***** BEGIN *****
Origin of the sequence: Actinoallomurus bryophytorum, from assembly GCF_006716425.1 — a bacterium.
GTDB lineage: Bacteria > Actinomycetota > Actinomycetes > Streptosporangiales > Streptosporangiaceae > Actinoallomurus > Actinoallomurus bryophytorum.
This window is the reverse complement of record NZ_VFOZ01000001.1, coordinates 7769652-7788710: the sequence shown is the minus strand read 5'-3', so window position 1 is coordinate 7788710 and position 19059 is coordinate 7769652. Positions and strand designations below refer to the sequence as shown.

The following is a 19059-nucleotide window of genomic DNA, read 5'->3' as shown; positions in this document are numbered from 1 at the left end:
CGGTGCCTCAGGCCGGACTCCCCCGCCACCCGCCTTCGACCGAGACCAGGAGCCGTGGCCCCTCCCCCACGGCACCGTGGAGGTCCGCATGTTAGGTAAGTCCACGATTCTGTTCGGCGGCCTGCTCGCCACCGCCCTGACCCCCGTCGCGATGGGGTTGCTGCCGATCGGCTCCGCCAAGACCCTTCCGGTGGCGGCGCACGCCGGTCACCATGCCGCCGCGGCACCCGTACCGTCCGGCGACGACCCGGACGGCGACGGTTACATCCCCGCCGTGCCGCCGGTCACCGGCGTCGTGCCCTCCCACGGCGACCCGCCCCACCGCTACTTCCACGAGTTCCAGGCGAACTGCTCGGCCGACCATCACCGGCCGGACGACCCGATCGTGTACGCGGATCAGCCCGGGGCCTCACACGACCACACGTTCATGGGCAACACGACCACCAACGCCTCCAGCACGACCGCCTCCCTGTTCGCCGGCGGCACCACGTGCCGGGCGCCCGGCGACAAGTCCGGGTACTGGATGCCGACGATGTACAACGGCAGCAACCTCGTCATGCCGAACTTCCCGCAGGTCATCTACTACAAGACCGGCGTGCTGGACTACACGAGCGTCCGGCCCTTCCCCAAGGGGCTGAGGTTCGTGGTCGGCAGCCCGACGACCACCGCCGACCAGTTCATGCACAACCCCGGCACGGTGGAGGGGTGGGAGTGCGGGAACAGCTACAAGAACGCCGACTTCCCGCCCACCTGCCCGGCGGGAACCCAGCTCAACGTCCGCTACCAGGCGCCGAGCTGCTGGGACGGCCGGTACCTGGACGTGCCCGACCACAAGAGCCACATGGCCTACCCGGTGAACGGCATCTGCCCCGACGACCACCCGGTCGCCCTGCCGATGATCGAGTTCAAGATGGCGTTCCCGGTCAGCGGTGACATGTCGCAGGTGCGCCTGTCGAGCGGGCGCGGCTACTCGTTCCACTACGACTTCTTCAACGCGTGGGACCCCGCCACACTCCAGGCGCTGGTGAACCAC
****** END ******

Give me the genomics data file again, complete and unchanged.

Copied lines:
Origin of the sequence: Actinoallomurus bryophytorum, from assembly GCF_006716425.1 — a bacterium.
GTDB lineage: Bacteria > Actinomycetota > Actinomycetes > Streptosporangiales > Streptosporangiaceae > Actinoallomurus > Actinoallomurus bryophytorum.
This window is the reverse complement of record NZ_VFOZ01000001.1, coordinates 7769652-7788710: the sequence shown is the minus strand read 5'-3', so window position 1 is coordinate 7788710 and position 19059 is coordinate 7769652. Positions and strand designations below refer to the sequence as shown.

The following is a 19059-nucleotide window of genomic DNA, read 5'->3' as shown; positions in this document are numbered from 1 at the left end:
CGGTGCCTCAGGCCGGACTCCCCCGCCACCCGCCTTCGACCGAGACCAGGAGCCGTGGCCCCTCCCCCACGGCACCGTGGAGGTCCGCATGTTAGGTAAGTCCACGATTCTGTTCGGCGGCCTGCTCGCCACCGCCCTGACCCCCGTCGCGATGGGGTTGCTGCCGATCGGCTCCGCCAAGACCCTTCCGGTGGCGGCGCACGCCGGTCACCATGCCGCCGCGGCACCCGTACCGTCCGGCGACGACCCGGACGGCGACGGTTACATCCCCGCCGTGCCGCCGGTCACCGGCGTCGTGCCCTCCCACGGCGACCCGCCCCACCGCTACTTCCACGAGTTCCAGGCGAACTGCTCGGCCGACCATCACCGGCCGGACGACCCGATCGTGTACGCGGATCAGCCCGGGGCCTCACACGACCACACGTTCATGGGCAACACGACCACCAACGCCTCCAGCACGACCGCCTCCCTGTTCGCCGGCGGCACCACGTGCCGGGCGCCCGGCGACAAGTCCGGGTACTGGATGCCGACGATGTACAACGGCAGCAACCTCGTCATGCCGAACTTCCCGCAGGTCATCTACTACAAGACCGGCGTGCTGGACTACACGAGCGTCCGGCCCTTCCCCAAGGGGCTGAGGTTCGTGGTCGGCAGCCCGACGACCACCGCCGACCAGTTCATGCACAACCCCGGCACGGTGGAGGGGTGGGAGTGCGGGAACAGCTACAAGAACGCCGACTTCCCGCCCACCTGCCCGGCGGGAACCCAGCTCAACGTCCGCTACCAGGCGCCGAGCTGCTGGGACGGCCGGTACCTGGACGTGCCCGACCACAAGAGCCACATGGCCTACCCGGTGAACGGCATCTGCCCCGACGACCACCCGGTCGCCCTGCCGATGATCGAGTTCAAGATGGCGTTCCCGGTCAGCGGTGACATGTCGCAGGTGCGCCTGTCGAGCGGGCGCGGCTACTCGTTCCACTACGACTTCTTCAACGCGTGGGACCCCGCCACACTCCAGGCGCTGGTGAACCAC